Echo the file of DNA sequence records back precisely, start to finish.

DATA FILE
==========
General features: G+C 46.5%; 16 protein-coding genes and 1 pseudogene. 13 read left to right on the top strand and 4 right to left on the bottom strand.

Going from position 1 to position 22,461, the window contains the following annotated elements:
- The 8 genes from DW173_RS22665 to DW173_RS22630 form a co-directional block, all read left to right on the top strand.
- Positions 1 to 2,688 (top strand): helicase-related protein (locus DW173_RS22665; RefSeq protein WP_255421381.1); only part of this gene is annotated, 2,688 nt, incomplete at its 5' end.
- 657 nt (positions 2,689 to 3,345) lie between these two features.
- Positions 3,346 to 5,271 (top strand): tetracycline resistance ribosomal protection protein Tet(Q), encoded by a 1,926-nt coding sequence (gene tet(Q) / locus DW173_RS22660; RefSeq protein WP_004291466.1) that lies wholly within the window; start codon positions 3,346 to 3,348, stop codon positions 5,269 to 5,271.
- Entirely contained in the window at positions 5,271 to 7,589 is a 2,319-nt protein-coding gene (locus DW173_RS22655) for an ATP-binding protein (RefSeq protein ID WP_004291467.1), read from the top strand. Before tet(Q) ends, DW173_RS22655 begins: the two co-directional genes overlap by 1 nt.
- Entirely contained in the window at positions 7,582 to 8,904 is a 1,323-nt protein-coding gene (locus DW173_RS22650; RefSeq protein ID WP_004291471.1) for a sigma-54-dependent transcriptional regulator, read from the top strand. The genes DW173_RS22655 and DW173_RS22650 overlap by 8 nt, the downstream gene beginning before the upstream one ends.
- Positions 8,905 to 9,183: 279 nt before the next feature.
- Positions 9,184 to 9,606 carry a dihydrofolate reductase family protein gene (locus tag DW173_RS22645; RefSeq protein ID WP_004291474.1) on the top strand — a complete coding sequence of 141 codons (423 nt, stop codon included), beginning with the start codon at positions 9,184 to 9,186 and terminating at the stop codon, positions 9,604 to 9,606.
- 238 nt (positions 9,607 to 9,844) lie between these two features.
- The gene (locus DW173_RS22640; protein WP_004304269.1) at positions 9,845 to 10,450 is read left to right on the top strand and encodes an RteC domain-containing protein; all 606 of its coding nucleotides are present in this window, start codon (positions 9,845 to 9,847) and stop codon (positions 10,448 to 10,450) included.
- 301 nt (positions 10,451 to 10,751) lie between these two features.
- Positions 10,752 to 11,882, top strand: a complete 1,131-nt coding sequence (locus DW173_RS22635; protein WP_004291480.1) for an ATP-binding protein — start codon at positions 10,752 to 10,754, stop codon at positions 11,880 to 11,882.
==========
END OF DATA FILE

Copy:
General features: G+C 46.5%; 16 protein-coding genes and 1 pseudogene. 13 read left to right on the top strand and 4 right to left on the bottom strand.

Going from position 1 to position 22,461, the window contains the following annotated elements:
- The 8 genes from DW173_RS22665 to DW173_RS22630 form a co-directional block, all read left to right on the top strand.
- Positions 1 to 2,688 (top strand): helicase-related protein (locus DW173_RS22665; RefSeq protein WP_255421381.1); only part of this gene is annotated, 2,688 nt, incomplete at its 5' end.
- 657 nt (positions 2,689 to 3,345) lie between these two features.
- Positions 3,346 to 5,271 (top strand): tetracycline resistance ribosomal protection protein Tet(Q), encoded by a 1,926-nt coding sequence (gene tet(Q) / locus DW173_RS22660; RefSeq protein WP_004291466.1) that lies wholly within the window; start codon positions 3,346 to 3,348, stop codon positions 5,269 to 5,271.
- Entirely contained in the window at positions 5,271 to 7,589 is a 2,319-nt protein-coding gene (locus DW173_RS22655) for an ATP-binding protein (RefSeq protein ID WP_004291467.1), read from the top strand. Before tet(Q) ends, DW173_RS22655 begins: the two co-directional genes overlap by 1 nt.
- Entirely contained in the window at positions 7,582 to 8,904 is a 1,323-nt protein-coding gene (locus DW173_RS22650; RefSeq protein ID WP_004291471.1) for a sigma-54-dependent transcriptional regulator, read from the top strand. The genes DW173_RS22655 and DW173_RS22650 overlap by 8 nt, the downstream gene beginning before the upstream one ends.
- Positions 8,905 to 9,183: 279 nt before the next feature.
- Positions 9,184 to 9,606 carry a dihydrofolate reductase family protein gene (locus tag DW173_RS22645; RefSeq protein ID WP_004291474.1) on the top strand — a complete coding sequence of 141 codons (423 nt, stop codon included), beginning with the start codon at positions 9,184 to 9,186 and terminating at the stop codon, positions 9,604 to 9,606.
- 238 nt (positions 9,607 to 9,844) lie between these two features.
- The gene (locus DW173_RS22640; protein WP_004304269.1) at positions 9,845 to 10,450 is read left to right on the top strand and encodes an RteC domain-containing protein; all 606 of its coding nucleotides are present in this window, start codon (positions 9,845 to 9,847) and stop codon (positions 10,448 to 10,450) included.
- 301 nt (positions 10,451 to 10,751) lie between these two features.
- Positions 10,752 to 11,882, top strand: a complete 1,131-nt coding sequence (locus DW173_RS22635; protein WP_004291480.1) for an ATP-binding protein — start codon at positions 10,752 to 10,754, stop codon at positions 11,880 to 11,882.